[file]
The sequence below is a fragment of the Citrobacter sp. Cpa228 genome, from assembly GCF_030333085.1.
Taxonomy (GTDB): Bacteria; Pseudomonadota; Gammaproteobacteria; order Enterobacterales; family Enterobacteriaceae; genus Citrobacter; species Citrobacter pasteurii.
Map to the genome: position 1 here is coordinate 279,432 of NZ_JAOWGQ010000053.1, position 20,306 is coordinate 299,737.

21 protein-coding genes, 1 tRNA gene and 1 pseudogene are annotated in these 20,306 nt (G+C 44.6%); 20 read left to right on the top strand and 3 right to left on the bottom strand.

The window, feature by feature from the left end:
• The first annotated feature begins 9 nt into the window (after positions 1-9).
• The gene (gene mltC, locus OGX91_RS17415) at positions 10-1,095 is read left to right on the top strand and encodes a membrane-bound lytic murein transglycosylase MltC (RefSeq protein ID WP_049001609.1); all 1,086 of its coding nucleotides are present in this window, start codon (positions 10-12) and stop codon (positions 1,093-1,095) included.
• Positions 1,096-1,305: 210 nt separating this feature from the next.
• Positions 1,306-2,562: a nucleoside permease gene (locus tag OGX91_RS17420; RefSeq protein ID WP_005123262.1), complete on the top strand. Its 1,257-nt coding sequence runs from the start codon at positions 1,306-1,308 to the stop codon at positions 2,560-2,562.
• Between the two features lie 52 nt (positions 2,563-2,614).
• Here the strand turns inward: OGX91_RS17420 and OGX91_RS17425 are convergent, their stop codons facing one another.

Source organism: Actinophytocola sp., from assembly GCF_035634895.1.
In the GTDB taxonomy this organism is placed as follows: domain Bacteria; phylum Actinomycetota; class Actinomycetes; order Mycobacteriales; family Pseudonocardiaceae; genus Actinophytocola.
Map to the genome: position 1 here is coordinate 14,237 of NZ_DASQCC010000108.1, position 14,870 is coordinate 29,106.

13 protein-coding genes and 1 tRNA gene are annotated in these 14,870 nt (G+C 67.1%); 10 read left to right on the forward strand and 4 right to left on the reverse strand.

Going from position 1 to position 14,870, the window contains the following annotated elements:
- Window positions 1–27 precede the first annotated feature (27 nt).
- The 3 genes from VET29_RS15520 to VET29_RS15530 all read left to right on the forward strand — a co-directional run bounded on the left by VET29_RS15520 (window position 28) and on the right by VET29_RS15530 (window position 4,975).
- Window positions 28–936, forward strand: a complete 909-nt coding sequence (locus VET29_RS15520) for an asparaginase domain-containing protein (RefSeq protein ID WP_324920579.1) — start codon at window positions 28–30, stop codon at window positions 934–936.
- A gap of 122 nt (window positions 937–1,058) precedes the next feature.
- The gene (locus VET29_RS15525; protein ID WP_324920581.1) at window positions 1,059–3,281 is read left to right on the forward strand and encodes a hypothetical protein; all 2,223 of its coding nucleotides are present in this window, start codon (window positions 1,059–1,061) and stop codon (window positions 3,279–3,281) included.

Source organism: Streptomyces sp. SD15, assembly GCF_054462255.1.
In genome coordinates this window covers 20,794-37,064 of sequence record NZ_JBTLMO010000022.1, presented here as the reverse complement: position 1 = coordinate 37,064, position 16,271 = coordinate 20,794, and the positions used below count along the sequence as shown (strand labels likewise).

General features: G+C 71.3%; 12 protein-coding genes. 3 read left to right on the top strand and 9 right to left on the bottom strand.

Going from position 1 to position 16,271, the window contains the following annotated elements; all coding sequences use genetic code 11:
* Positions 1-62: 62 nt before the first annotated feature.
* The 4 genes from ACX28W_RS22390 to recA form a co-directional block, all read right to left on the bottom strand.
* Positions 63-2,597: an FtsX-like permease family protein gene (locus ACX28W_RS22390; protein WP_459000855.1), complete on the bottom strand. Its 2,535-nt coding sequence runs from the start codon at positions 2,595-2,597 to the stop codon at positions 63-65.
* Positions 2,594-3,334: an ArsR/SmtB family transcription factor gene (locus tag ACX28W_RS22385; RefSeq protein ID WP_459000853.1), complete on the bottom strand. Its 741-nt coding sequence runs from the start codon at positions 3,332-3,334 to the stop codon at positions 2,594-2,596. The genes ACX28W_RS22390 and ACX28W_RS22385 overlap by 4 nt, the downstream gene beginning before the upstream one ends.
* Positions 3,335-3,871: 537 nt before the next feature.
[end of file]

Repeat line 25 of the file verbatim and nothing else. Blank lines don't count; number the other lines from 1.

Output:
Going from position 1 to position 16,271, the window contains the following annotated elements; all coding sequences use genetic code 11: